Possible errors for the Taku Glacier mass balance record  including sparse density of measurement points (1 per 13 km2), extrapolation to the end of the balance year, infrequent measurements of melting in the ablation zone, and measurements carried out by many different investigators.  However, Pelto and Miller (1990), suggest that these sources of error are mitigated by annual (since 1946) measurements at 18 fixed locations, the use of nine years of ablation data to extrapolate melt in the ablation zone, the use of a balance gradient derived from the 18 fixed sites and known values for the ablation zone that shifts in altitude from year to year based on the ELA, and through supervision of field work by at least one experienced researcher. 

            Recent, differential GPS measurements of a profile near the mean ELA of the Taku Glacier show a strong correlation with annual mass balance measurements.  This would be expected as elevation at the mean ELA is likely to rise with increased accumulation during years of positive mass balance, and fall with increased ablation during years of negative mass balance.  For the period 1993 to 2004, correlation between the average of a 31-point profile across the Taku Glacier and net mass balance is 0.77 (95% significance).  This provides some independent validation for Taku Glacier record.  


Daellenbach, K. and W. Welsch. 1993. Determination of Surface Velocities, Strain
Rates, and Mass Flow Rates on the Taku Glacier, Juneau Icefield, Alaska. Zeitschrift fur
Gletscherkunde und Glazialgeologie, Band 26, Heft 2, p. 169-177.

Dobrin, M.B. 1960. Introduction to Geophysical Prospecting, 3rd
McGraw-Hill, New York, p201-254, 630 pages.

Dyugerov, M.B. and M.F. Meier, 1997.  Year to year fluctuations of global mass balance of small glaciers and their contributions to sea level.  Arctic and Alpine Res., 29: 392-402.
  Echelmeyer, K., M. Nolan, R. Motyka, and D. Trabant. 1995. Ice thickness
  Measurements of Taku Glacier, Alaska, USA, and their Relevance to it Recent
  Behavior. Journal of Glaciology, Vol. 41, No. 139. Cambridge, England; p. 541-552.

Lang, M. 1997. Geodetic Activities of the 1997 Juneau Icefield Research Program Field

  Season. Open File Survey Report. Juneau Icefield Research Program, Foundation for
  Glacier and Environmental Research, Moscow, Idaho. 110 pp.
McGee, S. 1996. Geodetic Activities of the 1996 Juneau Icefield Research Program
  Field Season. Open File Survey Report. Juneau Icefield Research Program, Foundation for
  Glacier and Environmental Research, Moscow, Idaho. 79 pp.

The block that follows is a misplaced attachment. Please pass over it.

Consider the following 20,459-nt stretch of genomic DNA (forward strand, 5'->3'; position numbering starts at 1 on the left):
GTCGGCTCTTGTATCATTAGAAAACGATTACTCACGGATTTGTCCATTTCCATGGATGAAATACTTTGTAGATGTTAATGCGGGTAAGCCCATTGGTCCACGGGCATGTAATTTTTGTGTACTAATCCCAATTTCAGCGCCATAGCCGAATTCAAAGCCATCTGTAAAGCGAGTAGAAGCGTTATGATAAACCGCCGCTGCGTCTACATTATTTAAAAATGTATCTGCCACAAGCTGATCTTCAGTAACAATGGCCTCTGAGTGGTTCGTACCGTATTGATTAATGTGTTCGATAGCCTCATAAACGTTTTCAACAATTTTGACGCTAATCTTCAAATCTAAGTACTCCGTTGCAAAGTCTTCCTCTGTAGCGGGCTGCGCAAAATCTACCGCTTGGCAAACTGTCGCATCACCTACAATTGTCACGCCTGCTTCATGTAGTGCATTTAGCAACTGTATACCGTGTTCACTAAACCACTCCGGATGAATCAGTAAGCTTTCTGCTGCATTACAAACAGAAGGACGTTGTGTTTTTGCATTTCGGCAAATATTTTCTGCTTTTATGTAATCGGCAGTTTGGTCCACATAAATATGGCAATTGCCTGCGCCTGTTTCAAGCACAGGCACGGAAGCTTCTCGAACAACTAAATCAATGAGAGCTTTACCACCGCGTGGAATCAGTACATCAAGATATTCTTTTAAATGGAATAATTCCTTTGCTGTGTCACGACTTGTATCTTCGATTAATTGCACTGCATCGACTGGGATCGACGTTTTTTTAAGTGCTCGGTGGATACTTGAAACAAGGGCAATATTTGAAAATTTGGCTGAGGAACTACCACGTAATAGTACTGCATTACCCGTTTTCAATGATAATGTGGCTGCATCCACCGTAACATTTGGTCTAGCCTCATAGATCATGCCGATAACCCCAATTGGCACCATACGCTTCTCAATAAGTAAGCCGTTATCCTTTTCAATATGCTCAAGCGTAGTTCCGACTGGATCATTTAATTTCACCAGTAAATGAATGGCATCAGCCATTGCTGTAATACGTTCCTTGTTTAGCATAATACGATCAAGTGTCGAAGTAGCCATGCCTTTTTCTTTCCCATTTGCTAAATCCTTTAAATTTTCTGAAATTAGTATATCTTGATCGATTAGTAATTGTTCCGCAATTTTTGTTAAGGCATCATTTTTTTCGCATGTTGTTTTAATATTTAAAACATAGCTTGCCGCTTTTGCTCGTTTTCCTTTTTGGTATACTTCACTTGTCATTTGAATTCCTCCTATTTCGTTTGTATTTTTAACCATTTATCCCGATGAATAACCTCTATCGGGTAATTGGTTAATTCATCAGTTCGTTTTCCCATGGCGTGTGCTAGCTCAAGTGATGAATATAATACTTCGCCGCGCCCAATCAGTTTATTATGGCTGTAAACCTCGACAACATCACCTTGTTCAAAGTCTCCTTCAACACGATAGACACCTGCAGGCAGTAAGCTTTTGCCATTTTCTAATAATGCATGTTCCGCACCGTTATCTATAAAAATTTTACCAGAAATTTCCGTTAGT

McGee, S. 1998. Geodetic Activities of the 1998 Juneau Icefield Research Program
  Field Season. Open File Survey Report. Juneau Icefield Research Program, Foundation for
  Glacier and Environmental Research, Moscow, Idaho.
McGee, S.  2000. Juneau Icefield GPS Movement Profile Coordinates. JIRP Open File
  Survey Report. Juneau Icefield Research Program, Foundation for Glacier and
  Environmental Research. Moscow, Idaho. September, 2000. 54 pp.
Miller, M.M. 1963.  Taku Glacier evaluation report.  State of Alaska, Dept. of Highways and Bureau of Public Roads, U.S. Dept. of Commerce.
Miller, M. M. 1997. The Juneau Icefield Research Program and its Surveying
  Mission. In: Geodetic Activities Juneau Icefield, Alaska 1981-1996. Schriftenreihe des
  Studiengangs Vermessungswesen, Universitšt der Bundeswehr MŁnchen, Heft 50. p 45.
Miller, M.M. and M.S. Pelto. 1999.  Mass Balance measurements on the Lemon
  Creek Glacier, Juneau Icefield, Ak 1953-1998.  Geogr. Ann. 81A, 671-681.
Nye, J.F. 1965.  The flow of a g;acoer om a cjamme; pf rectangular, elliptic or parabolic cross section.  J. Glaciol., 5(41) 661-690.
Pelto, M. and M.M. Miller. 1990. Mass Balance of the Taku Glacier, Alaska from 1946
  to 1986. Northwest Science. Vol. 64, No.3, p. 121-130.
Post A. and R.J. Motyka, 1995.  Taku and Le Conte Glaciers, Alaska:  Calving speed control of late-Holocene asynchrounous advances and retreats. Phys.  Geogr., 16; 59-82.
Poulter, Thomas (1950) The Poulter Seismic Method of Geophysical Exploration.
  Geophysics, Vol. 15, No. 2, p. 181-207.
Ramage, J.M., B.L. Isacks, and M.M. Miller. 2000. Radar Glacier zones in southeast
  Alaska, U.S.A.:field and satellite observations.  J. Glaciol. 46(153), 287-296.
Sprenke, K.F., M.M. Miller, F.McDonald, C. Haagen, G. Adema, M. Kelly,
S. Barbour, and B. Caceres. 1997. Geophysical investigation of the
Taku-Llewellyn Divide: A NASA Earth Systems Field Research Project, Juneau
Icefield, Alaska. 
Juneau Icefield Research Program Geophysics Open File
Report 97-1. (Moscow, Idaho: Glaciological and Arctic Science Institute,
University of Idaho).